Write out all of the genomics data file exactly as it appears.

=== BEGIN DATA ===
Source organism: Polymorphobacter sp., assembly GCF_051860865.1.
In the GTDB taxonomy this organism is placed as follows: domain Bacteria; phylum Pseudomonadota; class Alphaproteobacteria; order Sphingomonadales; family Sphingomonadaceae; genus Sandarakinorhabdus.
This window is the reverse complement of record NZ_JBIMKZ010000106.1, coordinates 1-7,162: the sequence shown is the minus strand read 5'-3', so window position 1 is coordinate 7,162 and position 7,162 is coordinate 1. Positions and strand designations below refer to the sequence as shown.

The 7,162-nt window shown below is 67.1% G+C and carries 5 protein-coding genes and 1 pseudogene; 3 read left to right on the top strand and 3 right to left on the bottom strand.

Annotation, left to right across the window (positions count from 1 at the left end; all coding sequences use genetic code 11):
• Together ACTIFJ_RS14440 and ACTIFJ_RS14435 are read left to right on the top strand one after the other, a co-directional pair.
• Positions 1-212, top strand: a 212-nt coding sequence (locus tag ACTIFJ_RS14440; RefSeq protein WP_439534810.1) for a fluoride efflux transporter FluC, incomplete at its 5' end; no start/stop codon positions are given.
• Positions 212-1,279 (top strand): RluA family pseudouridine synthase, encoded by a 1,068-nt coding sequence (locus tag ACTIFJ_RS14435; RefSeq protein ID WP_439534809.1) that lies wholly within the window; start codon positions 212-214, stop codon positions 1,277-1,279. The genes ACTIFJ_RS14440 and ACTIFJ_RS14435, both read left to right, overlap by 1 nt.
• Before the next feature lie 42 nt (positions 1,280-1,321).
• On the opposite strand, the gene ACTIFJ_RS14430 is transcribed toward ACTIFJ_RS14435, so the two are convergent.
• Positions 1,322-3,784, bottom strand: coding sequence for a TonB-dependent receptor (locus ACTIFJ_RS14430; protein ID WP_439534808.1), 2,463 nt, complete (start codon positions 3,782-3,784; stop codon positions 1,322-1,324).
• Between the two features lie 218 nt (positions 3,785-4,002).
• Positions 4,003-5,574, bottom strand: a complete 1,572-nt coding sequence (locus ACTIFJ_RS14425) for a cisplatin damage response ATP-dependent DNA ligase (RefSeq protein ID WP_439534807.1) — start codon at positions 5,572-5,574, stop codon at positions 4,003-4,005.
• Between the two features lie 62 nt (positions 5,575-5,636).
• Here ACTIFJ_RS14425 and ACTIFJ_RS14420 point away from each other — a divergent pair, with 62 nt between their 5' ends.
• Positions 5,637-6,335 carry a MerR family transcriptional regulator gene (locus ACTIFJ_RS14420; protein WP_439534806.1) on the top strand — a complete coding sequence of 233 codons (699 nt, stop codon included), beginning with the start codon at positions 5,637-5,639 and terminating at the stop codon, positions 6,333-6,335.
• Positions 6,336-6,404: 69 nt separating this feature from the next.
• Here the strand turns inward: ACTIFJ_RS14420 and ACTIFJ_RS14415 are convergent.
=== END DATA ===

Source organism: Polymorphobacter sp., assembly GCF_051860865.1.
In the GTDB taxonomy this organism is placed as follows: domain Bacteria; phylum Pseudomonadota; class Alphaproteobacteria; order Sphingomonadales; family Sphingomonadaceae; genus Sandarakinorhabdus.
This window is the reverse complement of record NZ_JBIMKZ010000106.1, coordinates 1-7,162: the sequence shown is the minus strand read 5'-3', so window position 1 is coordinate 7,162 and position 7,162 is coordinate 1. Positions and strand designations below refer to the sequence as shown.

The 7,162-nt window shown below is 67.1% G+C and carries 5 protein-coding genes and 1 pseudogene; 3 read left to right on the top strand and 3 right to left on the bottom strand.

Annotation, left to right across the window (positions count from 1 at the left end; all coding sequences use genetic code 11):
• Together ACTIFJ_RS14440 and ACTIFJ_RS14435 are read left to right on the top strand one after the other, a co-directional pair.
• Positions 1-212, top strand: a 212-nt coding sequence (locus tag ACTIFJ_RS14440; RefSeq protein WP_439534810.1) for a fluoride efflux transporter FluC, incomplete at its 5' end; no start/stop codon positions are given.
• Positions 212-1,279 (top strand): RluA family pseudouridine synthase, encoded by a 1,068-nt coding sequence (locus tag ACTIFJ_RS14435; RefSeq protein ID WP_439534809.1) that lies wholly within the window; start codon positions 212-214, stop codon positions 1,277-1,279. The genes ACTIFJ_RS14440 and ACTIFJ_RS14435, both read left to right, overlap by 1 nt.
• Before the next feature lie 42 nt (positions 1,280-1,321).
• On the opposite strand, the gene ACTIFJ_RS14430 is transcribed toward ACTIFJ_RS14435, so the two are convergent.
• Positions 1,322-3,784, bottom strand: coding sequence for a TonB-dependent receptor (locus ACTIFJ_RS14430; protein ID WP_439534808.1), 2,463 nt, complete (start codon positions 3,782-3,784; stop codon positions 1,322-1,324).
• Between the two features lie 218 nt (positions 3,785-4,002).
• Positions 4,003-5,574, bottom strand: a complete 1,572-nt coding sequence (locus ACTIFJ_RS14425) for a cisplatin damage response ATP-dependent DNA ligase (RefSeq protein ID WP_439534807.1) — start codon at positions 5,572-5,574, stop codon at positions 4,003-4,005.
• Between the two features lie 62 nt (positions 5,575-5,636).
• Here ACTIFJ_RS14425 and ACTIFJ_RS14420 point away from each other — a divergent pair, with 62 nt between their 5' ends.
• Positions 5,637-6,335 carry a MerR family transcriptional regulator gene (locus ACTIFJ_RS14420; protein WP_439534806.1) on the top strand — a complete coding sequence of 233 codons (699 nt, stop codon included), beginning with the start codon at positions 5,637-5,639 and terminating at the stop codon, positions 6,333-6,335.
• Positions 6,336-6,404: 69 nt separating this feature from the next.
• Here the strand turns inward: ACTIFJ_RS14420 and ACTIFJ_RS14415 are convergent.